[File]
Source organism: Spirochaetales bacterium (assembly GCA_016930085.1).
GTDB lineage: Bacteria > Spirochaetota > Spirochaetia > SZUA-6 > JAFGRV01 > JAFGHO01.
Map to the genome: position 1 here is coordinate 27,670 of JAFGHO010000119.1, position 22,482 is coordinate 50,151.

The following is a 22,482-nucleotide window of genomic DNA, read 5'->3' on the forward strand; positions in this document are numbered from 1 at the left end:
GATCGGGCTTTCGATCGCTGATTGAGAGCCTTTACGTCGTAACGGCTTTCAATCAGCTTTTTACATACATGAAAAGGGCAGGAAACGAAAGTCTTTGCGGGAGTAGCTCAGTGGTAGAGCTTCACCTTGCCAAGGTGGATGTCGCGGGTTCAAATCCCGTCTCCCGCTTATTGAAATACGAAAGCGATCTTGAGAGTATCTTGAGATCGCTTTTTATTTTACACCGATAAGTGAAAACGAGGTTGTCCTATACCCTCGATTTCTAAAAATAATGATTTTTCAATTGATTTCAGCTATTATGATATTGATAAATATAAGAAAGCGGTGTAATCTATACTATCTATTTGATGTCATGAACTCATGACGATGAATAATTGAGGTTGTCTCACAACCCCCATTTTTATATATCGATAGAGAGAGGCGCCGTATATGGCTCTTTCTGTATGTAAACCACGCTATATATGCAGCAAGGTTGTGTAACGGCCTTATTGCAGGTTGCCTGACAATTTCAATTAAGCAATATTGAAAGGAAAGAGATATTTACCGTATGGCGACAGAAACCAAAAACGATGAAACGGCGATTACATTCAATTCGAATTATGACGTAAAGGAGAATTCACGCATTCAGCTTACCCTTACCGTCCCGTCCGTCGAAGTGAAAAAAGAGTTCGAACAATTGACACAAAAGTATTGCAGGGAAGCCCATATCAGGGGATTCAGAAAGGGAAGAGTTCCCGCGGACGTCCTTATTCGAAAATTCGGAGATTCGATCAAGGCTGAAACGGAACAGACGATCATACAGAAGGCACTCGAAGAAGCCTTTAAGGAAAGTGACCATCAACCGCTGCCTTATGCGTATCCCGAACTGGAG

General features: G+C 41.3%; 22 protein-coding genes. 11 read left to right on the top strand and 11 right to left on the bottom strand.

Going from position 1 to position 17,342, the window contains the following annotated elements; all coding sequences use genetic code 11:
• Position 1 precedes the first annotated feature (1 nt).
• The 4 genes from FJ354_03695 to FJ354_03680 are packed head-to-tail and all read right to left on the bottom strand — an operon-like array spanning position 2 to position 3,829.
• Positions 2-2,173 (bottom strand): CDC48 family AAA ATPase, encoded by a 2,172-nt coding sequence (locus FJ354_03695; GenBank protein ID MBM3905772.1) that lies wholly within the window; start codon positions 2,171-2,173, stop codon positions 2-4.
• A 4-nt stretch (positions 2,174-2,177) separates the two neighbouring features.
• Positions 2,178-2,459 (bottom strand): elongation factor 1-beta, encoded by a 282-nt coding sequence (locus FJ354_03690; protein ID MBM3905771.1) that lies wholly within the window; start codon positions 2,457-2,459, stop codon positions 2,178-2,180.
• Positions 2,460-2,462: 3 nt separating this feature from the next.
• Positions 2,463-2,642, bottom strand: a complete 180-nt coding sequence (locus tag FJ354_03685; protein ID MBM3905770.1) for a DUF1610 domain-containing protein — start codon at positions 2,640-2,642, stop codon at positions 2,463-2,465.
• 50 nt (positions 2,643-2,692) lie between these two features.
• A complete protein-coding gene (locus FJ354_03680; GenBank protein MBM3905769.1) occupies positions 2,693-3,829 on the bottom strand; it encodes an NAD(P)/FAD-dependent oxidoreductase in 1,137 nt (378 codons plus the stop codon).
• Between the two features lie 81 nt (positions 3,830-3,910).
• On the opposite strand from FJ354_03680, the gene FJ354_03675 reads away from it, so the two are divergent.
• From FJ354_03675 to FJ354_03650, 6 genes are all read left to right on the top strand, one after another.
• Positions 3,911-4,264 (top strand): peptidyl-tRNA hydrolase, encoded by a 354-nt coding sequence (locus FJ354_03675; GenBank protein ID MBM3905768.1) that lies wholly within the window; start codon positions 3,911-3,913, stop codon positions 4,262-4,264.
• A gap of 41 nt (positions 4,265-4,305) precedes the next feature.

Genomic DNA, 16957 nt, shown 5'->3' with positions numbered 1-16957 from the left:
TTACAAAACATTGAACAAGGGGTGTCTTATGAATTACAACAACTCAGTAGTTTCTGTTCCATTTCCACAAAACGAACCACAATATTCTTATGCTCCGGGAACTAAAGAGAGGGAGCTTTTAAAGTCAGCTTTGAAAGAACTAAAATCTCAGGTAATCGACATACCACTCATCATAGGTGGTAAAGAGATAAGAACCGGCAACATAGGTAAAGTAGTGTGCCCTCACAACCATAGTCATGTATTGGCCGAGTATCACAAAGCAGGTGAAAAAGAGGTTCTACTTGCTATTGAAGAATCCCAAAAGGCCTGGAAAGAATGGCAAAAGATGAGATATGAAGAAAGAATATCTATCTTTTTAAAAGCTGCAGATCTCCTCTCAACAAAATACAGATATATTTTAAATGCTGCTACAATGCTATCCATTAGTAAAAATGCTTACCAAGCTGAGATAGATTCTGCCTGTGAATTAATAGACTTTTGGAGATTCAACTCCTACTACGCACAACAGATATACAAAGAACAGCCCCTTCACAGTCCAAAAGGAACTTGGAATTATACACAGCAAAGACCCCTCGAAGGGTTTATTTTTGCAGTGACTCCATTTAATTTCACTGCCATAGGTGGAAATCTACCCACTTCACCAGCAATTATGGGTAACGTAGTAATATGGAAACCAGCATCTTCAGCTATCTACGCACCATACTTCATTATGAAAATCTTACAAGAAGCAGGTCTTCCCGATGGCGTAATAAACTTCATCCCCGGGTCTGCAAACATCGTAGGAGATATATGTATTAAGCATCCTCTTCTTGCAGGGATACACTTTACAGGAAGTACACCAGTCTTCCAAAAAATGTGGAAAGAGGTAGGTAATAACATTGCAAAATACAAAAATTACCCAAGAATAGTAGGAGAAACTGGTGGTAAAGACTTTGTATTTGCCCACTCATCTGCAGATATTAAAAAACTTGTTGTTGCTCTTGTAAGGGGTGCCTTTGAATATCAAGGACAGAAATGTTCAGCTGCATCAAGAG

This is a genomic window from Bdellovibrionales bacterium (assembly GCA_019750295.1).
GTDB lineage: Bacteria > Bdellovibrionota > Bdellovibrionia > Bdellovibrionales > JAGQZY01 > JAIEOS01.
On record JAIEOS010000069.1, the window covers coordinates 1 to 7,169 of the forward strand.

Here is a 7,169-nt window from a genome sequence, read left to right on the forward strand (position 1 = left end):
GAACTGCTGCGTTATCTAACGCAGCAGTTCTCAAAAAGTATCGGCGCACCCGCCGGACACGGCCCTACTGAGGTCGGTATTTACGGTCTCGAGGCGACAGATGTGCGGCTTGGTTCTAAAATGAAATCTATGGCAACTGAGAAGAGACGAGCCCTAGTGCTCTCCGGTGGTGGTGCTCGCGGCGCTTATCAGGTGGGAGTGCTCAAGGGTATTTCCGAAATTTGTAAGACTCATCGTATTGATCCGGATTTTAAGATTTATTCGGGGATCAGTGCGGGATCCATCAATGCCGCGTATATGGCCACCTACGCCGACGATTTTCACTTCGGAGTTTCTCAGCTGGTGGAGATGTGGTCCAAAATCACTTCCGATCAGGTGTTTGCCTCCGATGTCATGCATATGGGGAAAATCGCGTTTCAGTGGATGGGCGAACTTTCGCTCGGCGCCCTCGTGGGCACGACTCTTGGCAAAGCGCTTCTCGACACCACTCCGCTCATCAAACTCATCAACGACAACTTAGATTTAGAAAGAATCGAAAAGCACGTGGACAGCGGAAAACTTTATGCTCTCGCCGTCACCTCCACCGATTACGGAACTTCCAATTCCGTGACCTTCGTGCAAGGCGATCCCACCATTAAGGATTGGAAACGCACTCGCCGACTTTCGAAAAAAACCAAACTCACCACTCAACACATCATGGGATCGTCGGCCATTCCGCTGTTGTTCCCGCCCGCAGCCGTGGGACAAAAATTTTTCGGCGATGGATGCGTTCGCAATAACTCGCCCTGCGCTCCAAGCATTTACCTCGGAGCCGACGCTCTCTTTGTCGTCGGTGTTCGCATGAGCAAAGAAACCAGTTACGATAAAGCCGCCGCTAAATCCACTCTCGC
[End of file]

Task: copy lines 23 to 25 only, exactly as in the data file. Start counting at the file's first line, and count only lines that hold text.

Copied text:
TTACAAAACATTGAACAAGGGGTGTCTTATGAATTACAACAACTCAGTAGTTTCTGTTCCATTTCCACAAAACGAACCACAATATTCTTATGCTCCGGGAACTAAAGAGAGGGAGCTTTTAAAGTCAGCTTTGAAAGAACTAAAATCTCAGGTAATCGACATACCACTCATCATAGGTGGTAAAGAGATAAGAACCGGCAACATAGGTAAAGTAGTGTGCCCTCACAACCATAGTCATGTATTGGCCGAGTATCACAAAGCAGGTGAAAAAGAGGTTCTACTTGCTATTGAAGAATCCCAAAAGGCCTGGAAAGAATGGCAAAAGATGAGATATGAAGAAAGAATATCTATCTTTTTAAAAGCTGCAGATCTCCTCTCAACAAAATACAGATATATTTTAAATGCTGCTACAATGCTATCCATTAGTAAAAATGCTTACCAAGCTGAGATAGATTCTGCCTGTGAATTAATAGACTTTTGGAGATTCAACTCCTACTACGCACAACAGATATACAAAGAACAGCCCCTTCACAGTCCAAAAGGAACTTGGAATTATACACAGCAAAGACCCCTCGAAGGGTTTATTTTTGCAGTGACTCCATTTAATTTCACTGCCATAGGTGGAAATCTACCCACTTCACCAGCAATTATGGGTAACGTAGTAATATGGAAACCAGCATCTTCAGCTATCTACGCACCATACTTCATTATGAAAATCTTACAAGAAGCAGGTCTTCCCGATGGCGTAATAAACTTCATCCCCGGGTCTGCAAACATCGTAGGAGATATATGTATTAAGCATCCTCTTCTTGCAGGGATACACTTTACAGGAAGTACACCAGTCTTCCAAAAAATGTGGAAAGAGGTAGGTAATAACATTGCAAAATACAAAAATTACCCAAGAATAGTAGGAGAAACTGGTGGTAAAGACTTTGTATTTGCCCACTCATCTGCAGATATTAAAAAACTTGTTGTTGCTCTTGTAAGGGGTGCCTTTGAATATCAAGGACAGAAATGTTCAGCTGCATCAAGAG

This is a genomic window from Bdellovibrionales bacterium (assembly GCA_019750295.1).
GTDB lineage: Bacteria > Bdellovibrionota > Bdellovibrionia > Bdellovibrionales > JAGQZY01 > JAIEOS01.